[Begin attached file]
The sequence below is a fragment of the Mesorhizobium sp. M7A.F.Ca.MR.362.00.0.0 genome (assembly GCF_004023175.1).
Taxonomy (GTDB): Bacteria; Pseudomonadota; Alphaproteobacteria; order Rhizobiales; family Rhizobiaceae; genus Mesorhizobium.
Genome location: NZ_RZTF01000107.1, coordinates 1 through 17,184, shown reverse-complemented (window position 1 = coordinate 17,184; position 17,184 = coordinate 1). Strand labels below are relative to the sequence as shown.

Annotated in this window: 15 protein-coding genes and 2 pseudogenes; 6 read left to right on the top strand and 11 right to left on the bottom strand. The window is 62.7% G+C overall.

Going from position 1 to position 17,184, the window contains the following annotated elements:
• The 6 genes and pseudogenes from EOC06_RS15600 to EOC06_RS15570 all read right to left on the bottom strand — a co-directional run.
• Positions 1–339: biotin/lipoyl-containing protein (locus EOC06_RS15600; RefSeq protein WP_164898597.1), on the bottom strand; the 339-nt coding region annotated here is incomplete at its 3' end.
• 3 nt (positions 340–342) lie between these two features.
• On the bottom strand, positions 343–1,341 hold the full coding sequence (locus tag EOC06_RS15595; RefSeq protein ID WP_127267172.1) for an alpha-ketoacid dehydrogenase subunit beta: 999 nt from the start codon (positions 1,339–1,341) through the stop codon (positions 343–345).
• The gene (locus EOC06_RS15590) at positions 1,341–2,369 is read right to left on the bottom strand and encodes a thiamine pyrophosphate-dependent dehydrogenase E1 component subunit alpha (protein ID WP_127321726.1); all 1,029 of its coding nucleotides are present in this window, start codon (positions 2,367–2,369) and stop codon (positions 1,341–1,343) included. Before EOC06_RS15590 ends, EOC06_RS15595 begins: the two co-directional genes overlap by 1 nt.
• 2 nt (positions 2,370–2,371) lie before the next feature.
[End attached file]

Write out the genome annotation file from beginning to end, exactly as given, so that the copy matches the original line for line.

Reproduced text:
The sequence below is a fragment of the Mesorhizobium sp. M7A.F.Ca.MR.362.00.0.0 genome (assembly GCF_004023175.1).
Taxonomy (GTDB): Bacteria; Pseudomonadota; Alphaproteobacteria; order Rhizobiales; family Rhizobiaceae; genus Mesorhizobium.
Genome location: NZ_RZTF01000107.1, coordinates 1 through 17,184, shown reverse-complemented (window position 1 = coordinate 17,184; position 17,184 = coordinate 1). Strand labels below are relative to the sequence as shown.

Annotated in this window: 15 protein-coding genes and 2 pseudogenes; 6 read left to right on the top strand and 11 right to left on the bottom strand. The window is 62.7% G+C overall.

Going from position 1 to position 17,184, the window contains the following annotated elements:
• The 6 genes and pseudogenes from EOC06_RS15600 to EOC06_RS15570 all read right to left on the bottom strand — a co-directional run.
• Positions 1–339: biotin/lipoyl-containing protein (locus EOC06_RS15600; RefSeq protein WP_164898597.1), on the bottom strand; the 339-nt coding region annotated here is incomplete at its 3' end.
• 3 nt (positions 340–342) lie between these two features.
• On the bottom strand, positions 343–1,341 hold the full coding sequence (locus tag EOC06_RS15595; RefSeq protein ID WP_127267172.1) for an alpha-ketoacid dehydrogenase subunit beta: 999 nt from the start codon (positions 1,339–1,341) through the stop codon (positions 343–345).
• The gene (locus EOC06_RS15590) at positions 1,341–2,369 is read right to left on the bottom strand and encodes a thiamine pyrophosphate-dependent dehydrogenase E1 component subunit alpha (protein ID WP_127321726.1); all 1,029 of its coding nucleotides are present in this window, start codon (positions 2,367–2,369) and stop codon (positions 1,341–1,343) included. Before EOC06_RS15590 ends, EOC06_RS15595 begins: the two co-directional genes overlap by 1 nt.
• 2 nt (positions 2,370–2,371) lie before the next feature.